Lewis Hamilton says his Mercedes Formula 1 team "can't afford to throw away points" the way it did in the Austrian Grand Prix and needs a "bulletproof" strategy fix.
Hamilton took the lead from team-mate Valtteri Bottas off the line but was left vulnerable when his rivals all pitted during the early virtual safety car period while he stayed out on track.
He subsequently pitted and rejoined in fourth, then had to stop again when his rear tyres blistered.
A loss of fuel pressure then forced Hamilton to retire, creating Mercedes' first double-DNF since 2016 as Bottas had earlier exited the race with a hydraulic problem.
"I'm not going to lie, all areas we're going to have to work on," Hamilton told Channel 4.
"The car has been great, we were quickest. But then to have two different faults is very unusual.
"We can't afford to throw away points. We need to find a bulletproof method to move forward for strategy because if our car had kept going it was an easy win for us, we were comfortably ahead."
Hamilton entered the weekend with a 14-point lead over main title rival Sebastian Vettel, and looked in with a strong chance of extending that gap as Mercedes locked out the front row - with Vettel relegated to sixth on the grid by a penalty.
Mercedes then ran comfortable one-two early on with Hamilton ahead, while Vettel fell to eighth on lap one.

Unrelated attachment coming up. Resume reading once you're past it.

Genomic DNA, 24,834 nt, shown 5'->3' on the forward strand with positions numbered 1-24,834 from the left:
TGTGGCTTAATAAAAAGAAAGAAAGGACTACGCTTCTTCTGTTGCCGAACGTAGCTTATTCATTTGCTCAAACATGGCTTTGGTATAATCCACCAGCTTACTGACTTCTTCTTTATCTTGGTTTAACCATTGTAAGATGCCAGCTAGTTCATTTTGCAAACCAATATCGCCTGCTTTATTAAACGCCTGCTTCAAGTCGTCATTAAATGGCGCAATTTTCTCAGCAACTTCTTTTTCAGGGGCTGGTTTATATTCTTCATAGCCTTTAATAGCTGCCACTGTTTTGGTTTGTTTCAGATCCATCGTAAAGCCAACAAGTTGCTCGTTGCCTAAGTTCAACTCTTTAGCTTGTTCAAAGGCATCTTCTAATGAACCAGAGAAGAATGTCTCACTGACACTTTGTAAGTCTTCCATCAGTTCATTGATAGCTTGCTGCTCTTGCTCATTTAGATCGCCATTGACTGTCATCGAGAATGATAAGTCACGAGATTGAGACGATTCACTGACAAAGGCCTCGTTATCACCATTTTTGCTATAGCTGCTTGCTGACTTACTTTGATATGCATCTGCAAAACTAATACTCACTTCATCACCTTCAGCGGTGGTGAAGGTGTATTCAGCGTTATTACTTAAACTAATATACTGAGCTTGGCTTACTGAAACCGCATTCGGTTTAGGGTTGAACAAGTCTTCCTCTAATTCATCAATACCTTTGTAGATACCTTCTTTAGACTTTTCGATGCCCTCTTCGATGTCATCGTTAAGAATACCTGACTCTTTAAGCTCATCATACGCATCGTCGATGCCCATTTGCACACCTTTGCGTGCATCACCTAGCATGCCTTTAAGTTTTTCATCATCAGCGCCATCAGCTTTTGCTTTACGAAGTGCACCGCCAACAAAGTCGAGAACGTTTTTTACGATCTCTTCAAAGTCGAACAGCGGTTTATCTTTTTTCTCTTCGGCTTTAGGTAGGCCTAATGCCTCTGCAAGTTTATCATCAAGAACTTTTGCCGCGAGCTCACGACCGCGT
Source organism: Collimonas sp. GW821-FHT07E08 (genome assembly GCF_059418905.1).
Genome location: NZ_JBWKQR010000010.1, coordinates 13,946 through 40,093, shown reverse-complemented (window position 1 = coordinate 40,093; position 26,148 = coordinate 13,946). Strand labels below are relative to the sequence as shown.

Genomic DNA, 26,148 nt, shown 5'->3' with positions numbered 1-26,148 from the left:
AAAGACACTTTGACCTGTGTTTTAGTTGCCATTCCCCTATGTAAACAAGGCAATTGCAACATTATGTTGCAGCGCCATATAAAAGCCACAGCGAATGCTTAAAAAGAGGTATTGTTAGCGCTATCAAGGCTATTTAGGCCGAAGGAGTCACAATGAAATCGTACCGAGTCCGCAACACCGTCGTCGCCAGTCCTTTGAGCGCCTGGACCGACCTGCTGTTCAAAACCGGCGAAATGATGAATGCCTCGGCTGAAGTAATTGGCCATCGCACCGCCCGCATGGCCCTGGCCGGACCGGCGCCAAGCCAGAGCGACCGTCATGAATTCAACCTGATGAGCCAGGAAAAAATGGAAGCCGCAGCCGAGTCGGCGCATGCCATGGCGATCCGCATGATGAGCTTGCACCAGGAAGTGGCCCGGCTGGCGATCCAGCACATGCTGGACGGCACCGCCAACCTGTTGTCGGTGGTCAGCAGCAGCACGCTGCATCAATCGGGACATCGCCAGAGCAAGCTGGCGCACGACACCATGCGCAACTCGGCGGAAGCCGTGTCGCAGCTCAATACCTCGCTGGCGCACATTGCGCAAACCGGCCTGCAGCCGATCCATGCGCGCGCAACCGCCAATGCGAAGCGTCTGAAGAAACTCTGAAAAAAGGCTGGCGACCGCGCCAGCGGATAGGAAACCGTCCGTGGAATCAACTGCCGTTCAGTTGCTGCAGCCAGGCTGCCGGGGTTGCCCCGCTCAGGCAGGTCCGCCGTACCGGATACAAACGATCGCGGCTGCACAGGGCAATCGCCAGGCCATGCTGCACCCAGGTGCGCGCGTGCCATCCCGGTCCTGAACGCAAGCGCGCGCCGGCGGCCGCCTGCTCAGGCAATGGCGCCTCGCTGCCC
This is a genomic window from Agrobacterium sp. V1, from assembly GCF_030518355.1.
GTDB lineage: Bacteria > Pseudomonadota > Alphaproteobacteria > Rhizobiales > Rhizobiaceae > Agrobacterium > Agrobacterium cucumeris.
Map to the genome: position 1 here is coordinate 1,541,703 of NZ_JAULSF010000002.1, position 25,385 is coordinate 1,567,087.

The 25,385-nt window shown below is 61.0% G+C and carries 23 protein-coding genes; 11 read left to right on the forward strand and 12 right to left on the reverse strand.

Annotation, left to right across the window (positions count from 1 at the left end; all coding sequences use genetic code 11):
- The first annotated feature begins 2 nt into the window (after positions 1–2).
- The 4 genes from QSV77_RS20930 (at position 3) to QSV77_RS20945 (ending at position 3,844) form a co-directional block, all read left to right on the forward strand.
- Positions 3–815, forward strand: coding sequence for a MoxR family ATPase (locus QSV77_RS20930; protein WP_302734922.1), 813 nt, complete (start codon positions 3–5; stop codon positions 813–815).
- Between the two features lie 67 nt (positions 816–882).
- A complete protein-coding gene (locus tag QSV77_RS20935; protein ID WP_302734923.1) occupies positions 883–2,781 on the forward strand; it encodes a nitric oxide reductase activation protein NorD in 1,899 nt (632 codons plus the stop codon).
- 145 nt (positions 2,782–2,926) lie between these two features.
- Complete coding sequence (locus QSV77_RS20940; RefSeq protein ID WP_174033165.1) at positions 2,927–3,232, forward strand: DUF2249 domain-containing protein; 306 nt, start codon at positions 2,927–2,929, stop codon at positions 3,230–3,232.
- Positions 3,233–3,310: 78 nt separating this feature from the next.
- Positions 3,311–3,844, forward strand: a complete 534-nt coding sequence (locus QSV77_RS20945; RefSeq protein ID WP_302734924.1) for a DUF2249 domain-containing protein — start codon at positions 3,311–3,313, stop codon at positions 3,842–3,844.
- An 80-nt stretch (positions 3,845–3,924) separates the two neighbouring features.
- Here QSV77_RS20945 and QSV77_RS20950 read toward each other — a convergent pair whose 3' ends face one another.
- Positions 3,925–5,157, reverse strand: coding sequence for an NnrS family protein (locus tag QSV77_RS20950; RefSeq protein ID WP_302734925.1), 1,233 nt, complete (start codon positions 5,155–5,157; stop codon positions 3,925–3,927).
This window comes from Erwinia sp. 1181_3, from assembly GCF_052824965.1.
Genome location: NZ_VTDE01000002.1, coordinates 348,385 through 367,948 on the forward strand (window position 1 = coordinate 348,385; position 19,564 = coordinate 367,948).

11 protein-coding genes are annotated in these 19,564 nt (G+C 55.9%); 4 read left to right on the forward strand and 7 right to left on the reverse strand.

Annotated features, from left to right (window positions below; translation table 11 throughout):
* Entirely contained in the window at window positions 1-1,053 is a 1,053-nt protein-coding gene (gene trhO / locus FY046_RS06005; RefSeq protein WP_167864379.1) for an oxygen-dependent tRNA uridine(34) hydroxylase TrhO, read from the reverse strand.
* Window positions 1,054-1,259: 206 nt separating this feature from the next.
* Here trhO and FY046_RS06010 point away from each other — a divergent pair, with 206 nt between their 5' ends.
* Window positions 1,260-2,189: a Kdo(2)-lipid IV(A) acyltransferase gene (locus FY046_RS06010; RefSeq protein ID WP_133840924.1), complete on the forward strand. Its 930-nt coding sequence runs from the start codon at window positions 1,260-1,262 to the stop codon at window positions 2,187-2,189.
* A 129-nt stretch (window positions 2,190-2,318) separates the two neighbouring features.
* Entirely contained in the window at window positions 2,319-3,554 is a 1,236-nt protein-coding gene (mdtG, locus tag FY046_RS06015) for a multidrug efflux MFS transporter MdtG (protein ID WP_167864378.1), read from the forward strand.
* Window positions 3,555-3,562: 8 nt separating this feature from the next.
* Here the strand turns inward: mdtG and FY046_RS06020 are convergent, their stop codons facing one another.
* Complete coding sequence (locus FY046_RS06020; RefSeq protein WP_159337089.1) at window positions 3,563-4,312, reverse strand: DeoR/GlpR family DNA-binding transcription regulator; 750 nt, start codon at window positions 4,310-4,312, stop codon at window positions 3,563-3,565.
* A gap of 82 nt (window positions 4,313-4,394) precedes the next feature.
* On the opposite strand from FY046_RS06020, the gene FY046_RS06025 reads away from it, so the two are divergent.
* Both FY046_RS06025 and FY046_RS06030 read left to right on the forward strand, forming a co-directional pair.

But subsequent events mean Vettel now leads Hamilton by one point after claiming a third-place finish.
"[It is] an unfortunate day. Everyone in the team is going to be feeling the pain but we've had such great reliability for so many years," Hamilton said.
"As painful as it is, we are professionals and we have to take the rough with the smooth.
"This is definitely the worst weekend I can remember us having for a long, long time but I have every confidence in my team."
Hamilton said that his Mercedes W09 has "got to be quick" in his upcoming home race at Silverstone, where he would look to make up for "a lot of points lost today".
Asked by Sky whether the sudden poor reliability of the car was a concern, he said: "I feel fine about it. It is what it is.
"There's nothing I can do about it, and all we do is move forwards.
"I'm looking forward to getting the car back and trying to understand what the problem is, and I know the guys will be working hard to rectify it and make sure it doesn't happen again."